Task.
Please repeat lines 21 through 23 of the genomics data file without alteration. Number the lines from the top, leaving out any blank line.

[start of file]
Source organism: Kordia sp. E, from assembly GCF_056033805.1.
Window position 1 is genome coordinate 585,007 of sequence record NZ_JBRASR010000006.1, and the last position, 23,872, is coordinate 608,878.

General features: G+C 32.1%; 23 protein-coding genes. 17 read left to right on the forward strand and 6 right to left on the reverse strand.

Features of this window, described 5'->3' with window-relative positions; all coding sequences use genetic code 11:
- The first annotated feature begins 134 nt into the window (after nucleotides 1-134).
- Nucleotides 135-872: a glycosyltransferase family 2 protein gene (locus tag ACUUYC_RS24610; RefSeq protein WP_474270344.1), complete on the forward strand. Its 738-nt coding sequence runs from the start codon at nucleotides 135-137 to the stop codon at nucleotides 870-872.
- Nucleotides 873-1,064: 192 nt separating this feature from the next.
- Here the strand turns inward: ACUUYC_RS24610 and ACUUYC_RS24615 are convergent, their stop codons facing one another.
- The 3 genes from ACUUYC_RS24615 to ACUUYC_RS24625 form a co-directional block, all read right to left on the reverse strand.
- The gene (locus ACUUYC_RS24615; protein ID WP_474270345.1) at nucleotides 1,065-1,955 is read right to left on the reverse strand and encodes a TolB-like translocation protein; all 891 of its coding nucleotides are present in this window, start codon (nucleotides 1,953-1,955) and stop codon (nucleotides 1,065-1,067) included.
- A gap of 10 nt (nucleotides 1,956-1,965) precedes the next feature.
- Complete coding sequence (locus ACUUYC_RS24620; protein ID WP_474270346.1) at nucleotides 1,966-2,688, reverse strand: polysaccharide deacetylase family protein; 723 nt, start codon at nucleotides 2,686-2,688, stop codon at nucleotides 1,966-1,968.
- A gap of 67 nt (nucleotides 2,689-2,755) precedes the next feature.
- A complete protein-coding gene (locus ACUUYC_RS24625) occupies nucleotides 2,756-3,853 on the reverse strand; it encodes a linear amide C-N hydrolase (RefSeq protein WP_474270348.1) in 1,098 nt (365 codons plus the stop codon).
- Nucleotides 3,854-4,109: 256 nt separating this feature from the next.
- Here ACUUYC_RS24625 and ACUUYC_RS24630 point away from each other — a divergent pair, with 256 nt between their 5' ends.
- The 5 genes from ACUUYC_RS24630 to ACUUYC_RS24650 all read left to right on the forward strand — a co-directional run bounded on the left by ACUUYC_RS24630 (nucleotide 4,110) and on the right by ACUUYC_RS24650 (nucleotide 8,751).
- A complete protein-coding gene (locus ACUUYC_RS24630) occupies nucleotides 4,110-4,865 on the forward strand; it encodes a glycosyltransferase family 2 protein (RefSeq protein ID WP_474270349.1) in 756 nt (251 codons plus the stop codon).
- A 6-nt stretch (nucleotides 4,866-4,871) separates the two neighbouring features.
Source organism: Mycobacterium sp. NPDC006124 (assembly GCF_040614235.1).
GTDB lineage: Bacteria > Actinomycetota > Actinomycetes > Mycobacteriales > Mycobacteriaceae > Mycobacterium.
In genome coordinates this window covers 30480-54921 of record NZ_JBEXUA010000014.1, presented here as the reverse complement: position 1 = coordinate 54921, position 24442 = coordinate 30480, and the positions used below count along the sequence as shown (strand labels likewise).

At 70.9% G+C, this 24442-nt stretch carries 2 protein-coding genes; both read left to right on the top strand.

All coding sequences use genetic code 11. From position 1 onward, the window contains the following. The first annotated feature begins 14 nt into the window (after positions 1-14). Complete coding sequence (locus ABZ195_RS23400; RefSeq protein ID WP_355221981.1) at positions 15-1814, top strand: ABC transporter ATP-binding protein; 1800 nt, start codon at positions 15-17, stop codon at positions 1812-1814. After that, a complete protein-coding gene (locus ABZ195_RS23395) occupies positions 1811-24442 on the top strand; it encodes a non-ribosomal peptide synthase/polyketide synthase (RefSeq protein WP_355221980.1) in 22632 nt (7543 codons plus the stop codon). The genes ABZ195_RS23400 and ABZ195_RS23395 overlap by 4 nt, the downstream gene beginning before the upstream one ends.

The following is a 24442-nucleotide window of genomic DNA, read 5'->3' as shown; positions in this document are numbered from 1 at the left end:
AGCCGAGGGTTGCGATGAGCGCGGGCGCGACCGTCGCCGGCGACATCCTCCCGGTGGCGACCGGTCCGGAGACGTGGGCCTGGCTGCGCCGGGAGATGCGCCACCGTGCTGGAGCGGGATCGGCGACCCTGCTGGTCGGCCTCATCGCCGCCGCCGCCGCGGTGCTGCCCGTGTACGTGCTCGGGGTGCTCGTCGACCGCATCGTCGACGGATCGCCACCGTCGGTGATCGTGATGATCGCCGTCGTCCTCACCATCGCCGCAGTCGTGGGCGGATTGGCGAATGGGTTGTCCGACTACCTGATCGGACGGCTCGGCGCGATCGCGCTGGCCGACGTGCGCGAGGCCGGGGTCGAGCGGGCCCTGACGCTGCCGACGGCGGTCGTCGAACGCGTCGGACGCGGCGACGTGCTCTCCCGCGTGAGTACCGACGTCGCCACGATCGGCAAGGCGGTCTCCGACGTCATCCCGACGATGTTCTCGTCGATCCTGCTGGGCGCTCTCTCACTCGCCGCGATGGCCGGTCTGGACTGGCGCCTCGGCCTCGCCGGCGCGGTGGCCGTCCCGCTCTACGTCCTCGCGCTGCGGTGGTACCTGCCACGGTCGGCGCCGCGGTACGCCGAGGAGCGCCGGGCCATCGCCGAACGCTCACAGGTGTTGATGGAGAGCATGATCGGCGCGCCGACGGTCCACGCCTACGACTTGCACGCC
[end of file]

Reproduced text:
GTDB lineage: Bacteria > Actinomycetota > Actinomycetes > Mycobacteriales > Mycobacteriaceae > Mycobacterium.
In genome coordinates this window covers 30480-54921 of record NZ_JBEXUA010000014.1, presented here as the reverse complement: position 1 = coordinate 54921, position 24442 = coordinate 30480, and the positions used below count along the sequence as shown (strand labels likewise).

At 70.9% G+C, this 24442-nt stretch carries 2 protein-coding genes; both read left to right on the top strand.